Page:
Format

Send to

Choose Destination
Curr Biol. 2017 Jun 5;27(11):1692-1699.e3. doi: 10.1016/j.cub.2017.04.058. Epub 2017 May 25.

Hec1 Tail Phosphorylation Differentially Regulates Mammalian Kinetochore Coupling to Polymerizing and Depolymerizing Microtubules.

Author information

1
Tetrad Graduate Program, University of California, San Francisco, San Francisco, CA 94143, USA; Department of Cell and Tissue Biology, University of California, San Francisco, San Francisco, CA 94143, USA.
2
Department of Cell and Tissue Biology, University of California, San Francisco, San Francisco, CA 94143, USA; MCB Graduate Program, University of Washington, Seattle, WA 98195, USA.
3
Tetrad Graduate Program, University of California, San Francisco, San Francisco, CA 94143, USA; Department of Cell and Tissue Biology, University of California, San Francisco, San Francisco, CA 94143, USA; Department of Cell and Molecular Pharmacology, University of California, San Francisco, San Francisco, CA 94143, USA. Electronic address: sophie.dumont@ucsf.edu.

Abstract

The kinetochore links chromosomes to dynamic spindle microtubules and drives both chromosome congression and segregation. To do so, the kinetochore must hold on to depolymerizing and polymerizing microtubules. At metaphase, one sister kinetochore couples to depolymerizing microtubules, pulling its sister along polymerizing microtubules [1, 2]. Distinct kinetochore-microtubule interfaces mediate these behaviors: active interfaces transduce microtubule depolymerization into mechanical work, and passive interfaces generate friction as the kinetochore moves along microtubules [3, 4]. Despite a growing understanding of the molecular components that mediate kinetochore binding [5-7], we do not know how kinetochores physically interact with polymerizing versus depolymerizing microtubule bundles, and whether they use the same mechanisms and regulation to do so. To address this question, we focus on the mechanical role of the essential load-bearing protein Hec1 [8-11] in mammalian cells. Hec1's affinity for microtubules is regulated by Aurora B phosphorylation on its N-terminal tail [12-15], but its role at the interface with polymerizing versus depolymerizing microtubules remains unclear. Here we use laser ablation to trigger cellular pulling on mutant kinetochores and decouple sisters in vivo, and thereby separately probe Hec1's role on polymerizing versus depolymerizing microtubules. We show that Hec1 tail phosphorylation tunes friction along polymerizing microtubules and yet does not compromise the kinetochore's ability to grip depolymerizing microtubules. Together, the data suggest that kinetochore regulation has differential effects on engagement with growing and shrinking microtubules. Through this mechanism, the kinetochore can modulate its grip on microtubules over mitosis and yet retain its ability to couple to microtubules powering chromosome movement.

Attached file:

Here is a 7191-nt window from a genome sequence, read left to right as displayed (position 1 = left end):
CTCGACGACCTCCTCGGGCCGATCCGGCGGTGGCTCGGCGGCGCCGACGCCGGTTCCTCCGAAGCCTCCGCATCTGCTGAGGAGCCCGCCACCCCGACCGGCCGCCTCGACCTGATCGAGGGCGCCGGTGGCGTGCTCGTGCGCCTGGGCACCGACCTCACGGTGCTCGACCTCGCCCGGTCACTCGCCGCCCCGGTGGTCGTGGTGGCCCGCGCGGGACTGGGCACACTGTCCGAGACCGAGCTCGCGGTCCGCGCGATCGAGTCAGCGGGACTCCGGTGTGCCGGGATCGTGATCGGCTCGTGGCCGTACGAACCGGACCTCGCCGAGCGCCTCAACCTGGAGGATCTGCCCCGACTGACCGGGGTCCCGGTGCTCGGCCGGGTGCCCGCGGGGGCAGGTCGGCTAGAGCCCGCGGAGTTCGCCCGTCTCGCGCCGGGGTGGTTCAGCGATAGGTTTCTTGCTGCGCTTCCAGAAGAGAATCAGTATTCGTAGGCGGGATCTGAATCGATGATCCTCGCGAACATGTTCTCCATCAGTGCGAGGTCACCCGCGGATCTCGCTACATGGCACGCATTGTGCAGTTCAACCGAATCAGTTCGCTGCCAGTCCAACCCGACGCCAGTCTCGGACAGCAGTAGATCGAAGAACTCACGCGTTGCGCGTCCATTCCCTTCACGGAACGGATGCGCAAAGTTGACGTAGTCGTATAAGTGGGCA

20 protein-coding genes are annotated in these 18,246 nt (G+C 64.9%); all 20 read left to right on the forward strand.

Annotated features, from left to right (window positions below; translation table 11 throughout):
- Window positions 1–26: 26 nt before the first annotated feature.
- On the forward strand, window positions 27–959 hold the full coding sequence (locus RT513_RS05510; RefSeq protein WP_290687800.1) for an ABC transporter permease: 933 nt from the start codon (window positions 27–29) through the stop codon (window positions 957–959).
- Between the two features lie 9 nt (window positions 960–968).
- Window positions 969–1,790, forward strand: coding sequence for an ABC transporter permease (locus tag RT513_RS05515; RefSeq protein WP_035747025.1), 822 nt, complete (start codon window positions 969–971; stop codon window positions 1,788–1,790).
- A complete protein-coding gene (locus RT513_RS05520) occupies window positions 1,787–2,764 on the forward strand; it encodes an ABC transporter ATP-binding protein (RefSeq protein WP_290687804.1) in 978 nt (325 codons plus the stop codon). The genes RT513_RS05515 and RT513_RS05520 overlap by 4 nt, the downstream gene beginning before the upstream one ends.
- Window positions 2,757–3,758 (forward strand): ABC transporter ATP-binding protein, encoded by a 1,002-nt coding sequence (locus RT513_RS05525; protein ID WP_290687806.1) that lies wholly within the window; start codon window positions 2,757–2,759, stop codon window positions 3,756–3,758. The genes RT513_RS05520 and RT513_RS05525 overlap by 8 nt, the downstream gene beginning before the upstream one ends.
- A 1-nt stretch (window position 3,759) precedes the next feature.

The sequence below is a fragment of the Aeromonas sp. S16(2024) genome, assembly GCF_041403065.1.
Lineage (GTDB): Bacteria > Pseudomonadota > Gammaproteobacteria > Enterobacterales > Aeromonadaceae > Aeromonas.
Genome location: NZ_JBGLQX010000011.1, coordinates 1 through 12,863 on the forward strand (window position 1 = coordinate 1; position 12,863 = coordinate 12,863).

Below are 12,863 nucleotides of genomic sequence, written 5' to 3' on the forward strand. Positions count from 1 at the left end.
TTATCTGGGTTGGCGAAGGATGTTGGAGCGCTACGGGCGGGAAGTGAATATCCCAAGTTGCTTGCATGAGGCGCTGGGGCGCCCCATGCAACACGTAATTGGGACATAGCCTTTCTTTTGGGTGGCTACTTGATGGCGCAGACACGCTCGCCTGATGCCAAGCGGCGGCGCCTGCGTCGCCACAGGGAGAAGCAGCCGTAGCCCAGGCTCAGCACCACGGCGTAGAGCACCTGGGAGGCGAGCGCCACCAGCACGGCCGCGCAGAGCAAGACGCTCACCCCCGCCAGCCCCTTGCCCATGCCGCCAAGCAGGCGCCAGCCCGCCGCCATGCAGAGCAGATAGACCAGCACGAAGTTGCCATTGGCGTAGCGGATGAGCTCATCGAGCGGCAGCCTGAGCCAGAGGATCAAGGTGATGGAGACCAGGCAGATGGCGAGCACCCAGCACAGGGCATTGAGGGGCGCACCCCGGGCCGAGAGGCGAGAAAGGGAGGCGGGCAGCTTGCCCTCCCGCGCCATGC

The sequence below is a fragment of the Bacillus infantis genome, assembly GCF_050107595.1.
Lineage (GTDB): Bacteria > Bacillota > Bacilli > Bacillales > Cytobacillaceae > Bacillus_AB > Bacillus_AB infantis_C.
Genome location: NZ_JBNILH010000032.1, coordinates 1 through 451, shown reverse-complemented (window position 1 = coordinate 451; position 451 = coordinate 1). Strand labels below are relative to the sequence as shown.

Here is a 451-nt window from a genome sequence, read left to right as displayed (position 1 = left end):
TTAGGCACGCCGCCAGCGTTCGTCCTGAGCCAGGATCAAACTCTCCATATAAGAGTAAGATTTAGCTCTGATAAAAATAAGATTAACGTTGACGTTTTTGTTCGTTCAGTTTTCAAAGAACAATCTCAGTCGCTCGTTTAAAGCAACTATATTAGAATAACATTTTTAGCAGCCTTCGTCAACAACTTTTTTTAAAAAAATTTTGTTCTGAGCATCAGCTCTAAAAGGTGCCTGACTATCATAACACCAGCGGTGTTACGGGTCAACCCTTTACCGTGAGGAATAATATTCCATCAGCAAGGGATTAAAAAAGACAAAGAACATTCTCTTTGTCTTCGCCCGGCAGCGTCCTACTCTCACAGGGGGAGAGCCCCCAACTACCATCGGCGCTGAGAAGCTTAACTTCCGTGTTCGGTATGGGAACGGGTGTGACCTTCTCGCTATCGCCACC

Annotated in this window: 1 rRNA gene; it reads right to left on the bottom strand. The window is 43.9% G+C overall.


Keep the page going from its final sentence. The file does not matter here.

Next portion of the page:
KEYWORDS:

Hec1; Ndc80; force generation; friction; kinetochore; kinetochore-microtubule interface; mechanics; microtubule; mitosis; spindle

PMID:
28552353
PMCID:
PMC5502739
DOI:
10.1016/j.cub.2017.04.058
[Indexed for MEDLINE]
Free PMC Article

Supplemental Content

Full text links

Icon for Elsevier Science Icon for PubMed Central
Loading ...
Support Center